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Food

Newsletter: This extraordinary, small-batch mole in Torrance won’t last long

The mole palenquero from Madre Restaurant.
The mole palenquero from Madre Restaurant.
(Patricia Escarcega / Los Angeles Times)

Last week, I wrote about how Los Angeles became a center for mole production.

One of the city’s biggest mole champions is Ivan Vasquez, owner of Madre! Oaxacan Restaurant, with locations in Torrance and Palms.

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Vasquez is putting his stamp on Mexico’s most revered and complex dish with a new, limited edition, small-batch mole made using Oaxacan fruits and agave that were recently used in the production of mezcal. The mole will be sold for $45 a plate starting Jan. 20 at the restaurant’s Torrance location.

A native of Oaxaca’s Valles Centrales region, Vasquez travels to his home state in southern Mexico about five times a year to cultivate relationships with mezcal makers and visit the palenques, or artisanal distilleries, whose bottles he stocks at the restaurant.

During a recent visit to the Oaxacan mining village of Santa Caterina Minas, Vasquez spent a few days with Edgar Ángeles Carreño, a fifth-generation master mezcalero at Real Minero, one of the region’s most well-regarded mezcal brands.

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Ivan Vasquez from Madre Restaurant shows off the Oaxacan chiles, nuts, spices and other ingredients used to make the small-batch mole palenquero.
(Patricia Escarcega / Los Angeles Times)

He watched Ángeles Carreño make pechuga, a traditional mezcal style that involves redistilling the finished spirit with local fruits, grains and nuts, and hanging a raw chicken or turkey breast over the open still. The chicken breast is said to counterbalance the bracing notes of fruit and spices.

Most pechugas use family recipes passed down through generations and call for local fruits. Ángeles produced a 100-liter batch of mezcal de pechuga using local oranges, plantains, apples, pineapples, plums, raisins, agave espadín and various seasonings.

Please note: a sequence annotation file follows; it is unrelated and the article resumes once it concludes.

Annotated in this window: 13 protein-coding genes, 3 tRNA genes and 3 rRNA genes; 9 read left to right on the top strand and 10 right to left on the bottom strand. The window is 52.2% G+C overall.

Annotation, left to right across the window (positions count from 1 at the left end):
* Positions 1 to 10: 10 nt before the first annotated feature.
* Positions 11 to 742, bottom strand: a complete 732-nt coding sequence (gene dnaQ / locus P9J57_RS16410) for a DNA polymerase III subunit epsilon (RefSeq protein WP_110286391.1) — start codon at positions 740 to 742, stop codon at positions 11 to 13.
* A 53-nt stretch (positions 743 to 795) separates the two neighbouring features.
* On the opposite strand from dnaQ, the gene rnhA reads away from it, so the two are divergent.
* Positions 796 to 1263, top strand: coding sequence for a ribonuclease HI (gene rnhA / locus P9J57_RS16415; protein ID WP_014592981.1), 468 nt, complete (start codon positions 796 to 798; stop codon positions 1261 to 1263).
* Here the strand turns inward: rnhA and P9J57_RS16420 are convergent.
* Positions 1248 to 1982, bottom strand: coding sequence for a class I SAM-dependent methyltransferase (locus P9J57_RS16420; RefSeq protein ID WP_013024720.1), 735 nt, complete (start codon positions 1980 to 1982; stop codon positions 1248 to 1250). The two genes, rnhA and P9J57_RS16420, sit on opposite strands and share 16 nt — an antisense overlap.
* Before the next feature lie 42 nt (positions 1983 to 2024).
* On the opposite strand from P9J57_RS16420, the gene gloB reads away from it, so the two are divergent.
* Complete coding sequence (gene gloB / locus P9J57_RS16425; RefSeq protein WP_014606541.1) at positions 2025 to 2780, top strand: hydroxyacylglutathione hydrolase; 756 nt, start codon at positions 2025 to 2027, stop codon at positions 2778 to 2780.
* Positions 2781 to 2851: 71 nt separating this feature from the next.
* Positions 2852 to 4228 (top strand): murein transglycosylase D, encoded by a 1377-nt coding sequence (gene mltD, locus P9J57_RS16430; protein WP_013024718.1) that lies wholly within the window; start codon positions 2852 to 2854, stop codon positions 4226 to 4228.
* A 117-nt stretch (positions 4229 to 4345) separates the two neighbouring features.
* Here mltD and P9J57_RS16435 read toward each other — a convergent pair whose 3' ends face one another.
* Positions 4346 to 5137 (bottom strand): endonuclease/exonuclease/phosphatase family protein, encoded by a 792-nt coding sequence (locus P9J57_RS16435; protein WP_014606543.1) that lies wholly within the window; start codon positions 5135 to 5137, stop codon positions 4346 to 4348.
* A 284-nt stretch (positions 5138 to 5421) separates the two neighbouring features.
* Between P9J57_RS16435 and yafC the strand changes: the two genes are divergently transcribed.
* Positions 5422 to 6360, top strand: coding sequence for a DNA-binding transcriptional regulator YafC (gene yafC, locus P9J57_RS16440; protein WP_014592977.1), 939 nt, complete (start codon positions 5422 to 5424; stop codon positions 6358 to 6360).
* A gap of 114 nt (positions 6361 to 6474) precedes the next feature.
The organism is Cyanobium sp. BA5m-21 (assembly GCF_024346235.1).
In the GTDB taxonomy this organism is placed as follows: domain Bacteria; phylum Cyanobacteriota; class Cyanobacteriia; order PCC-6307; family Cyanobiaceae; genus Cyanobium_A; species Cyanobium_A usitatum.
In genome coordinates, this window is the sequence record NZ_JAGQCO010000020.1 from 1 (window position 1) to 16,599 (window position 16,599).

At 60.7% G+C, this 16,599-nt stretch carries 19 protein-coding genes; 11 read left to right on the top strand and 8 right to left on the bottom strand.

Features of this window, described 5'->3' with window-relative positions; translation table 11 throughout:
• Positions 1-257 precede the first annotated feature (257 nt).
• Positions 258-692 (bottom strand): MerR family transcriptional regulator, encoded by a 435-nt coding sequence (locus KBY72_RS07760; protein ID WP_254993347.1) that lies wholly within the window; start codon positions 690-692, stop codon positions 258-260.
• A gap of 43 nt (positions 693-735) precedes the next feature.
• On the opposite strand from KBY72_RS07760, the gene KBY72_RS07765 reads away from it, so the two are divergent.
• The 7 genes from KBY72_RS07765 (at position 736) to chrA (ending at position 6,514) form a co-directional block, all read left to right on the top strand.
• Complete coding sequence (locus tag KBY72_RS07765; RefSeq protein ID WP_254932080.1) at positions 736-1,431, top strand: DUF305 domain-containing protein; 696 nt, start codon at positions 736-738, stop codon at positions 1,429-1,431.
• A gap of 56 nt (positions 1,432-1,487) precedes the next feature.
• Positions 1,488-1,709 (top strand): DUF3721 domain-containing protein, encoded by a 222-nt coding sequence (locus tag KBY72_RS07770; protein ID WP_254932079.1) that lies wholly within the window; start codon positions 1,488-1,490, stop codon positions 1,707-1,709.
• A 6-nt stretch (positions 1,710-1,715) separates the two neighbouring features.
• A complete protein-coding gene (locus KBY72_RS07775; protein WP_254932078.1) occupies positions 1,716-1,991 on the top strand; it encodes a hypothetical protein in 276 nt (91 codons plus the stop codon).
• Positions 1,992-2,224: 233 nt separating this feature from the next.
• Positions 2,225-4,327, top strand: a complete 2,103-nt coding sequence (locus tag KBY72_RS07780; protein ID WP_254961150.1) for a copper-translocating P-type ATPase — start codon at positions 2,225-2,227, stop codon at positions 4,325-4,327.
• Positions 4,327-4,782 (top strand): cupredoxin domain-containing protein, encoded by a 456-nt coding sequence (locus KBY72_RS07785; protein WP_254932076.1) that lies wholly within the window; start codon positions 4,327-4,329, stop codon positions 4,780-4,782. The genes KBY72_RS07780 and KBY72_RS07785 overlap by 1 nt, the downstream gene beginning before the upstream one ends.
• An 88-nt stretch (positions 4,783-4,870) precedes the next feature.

Normally, the fruits are removed from the still after production is complete and enjoyed as dessert.

Recently, as he watched the smelted hunks of fruit being lifted out of the still, Vasquez got an idea: Why not use the deeply caramelized fruit to make mole?

Using a complicated supply chain involving at least three different delivery drivers, he arranged to have the pechuga fruit shipped to Torrance.

Vasquez and his lead chef, Marcelo Garcia, used the molten, mezcal-infused fruits to develop a mole made with chile ancho negro, chile cascabel and the fiery, marble-shaped chile canica.

The result is an extraordinary caramel-colored sauce with deep notes of citrus, apple and the rum-like sweetness of toasted sugar. It’s got a thick, silken texture and fruity smokiness that Vasquez says captures the scent of a working palenque.

The mole is served with either chicken or quail, along with sides of rice, corn tortillas and a soft corn tlayuda.

Vasquez believes he’s the first person in Los Angeles to make mole from fruit used in the production of mezcal.

He is calling it “mole palenquero de pechuga Real Minero,” or “mole palenquero” for short.

He only has two 32-ounce jars of the treasured Oaxacan fruit, so he expects the mole to sell out quickly. To order it, you will have to ask for it by name.

Vasquez hopes more people start making mole with pechuga fruits, potentially giving small mezcal farmers in Oaxaca an additional source of revenue.

He looked visibly thrilled as he talked about his mole palenquero.

“For me, putting mole and mezcal together is like these two deeply historic parts of Mexican culture finally getting married,” Vasquez said.

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Ask the Critics

I want to take my husband out for a steak dinner on his birthday. We prefer non-chain restaurants and will drive almost anywhere. Can you give me recommendations?

— Dolores P.

You are definitely in the right place: Los Angeles is the land of prime cuts.

Taylor’s Steakhouse in Koreatown (a newer location is in La Cañada) has good cocktails, a great French onion soup and an excellent culotte steak.

For expensive, flavorful beef prepared with exacting proficiency, there’s Cut, Wolfgang Puck’s modern steakhouse on the ground floor of the Beverly Wilshire Four Seasons Hotel. The star of the menu is the lavishly marbled, Japanese pure-breed Wagyu beef imported from Miyazaki Prefecture.

I would take him to the retro-swanky The Arthur J in Manhattan Beach, which is on our list of the 101 Best Restaurants in L.A. My fellow critic Bill Addison’s go-to order is the dry-aged, bone-in Kansas City strip steak, which easily feeds two.

Have a question for the critics?

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Tortillera Julia Silva prepares fresh tortillas while working in El Ruso taqueria in Boyle Heights.
(Silvia Razgova/For The Times)

Bill Addison writes about the excellent Sonoran-style taco stand El Ruso in Boyle Heights.

— I reviewed Bebot Filipino Soul Food in Long Beach (try the Bibingka brûlée).

— Contributor Michael Snyder visits Mexico City’s Expendio de Maíz, a restaurant with a “puritanical zeal” for regional ingredients and rural traditions.

— In this special bonus episode of “Off Menu,” Food columnist Lucas Kwan Peterson heads to Mexico City to sample some of the city’s best food.


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Eat your way across L.A.

Get our weekly Tasting Notes newsletter for reviews, news and more from critics Bill Addison and Patricia Escárcega.

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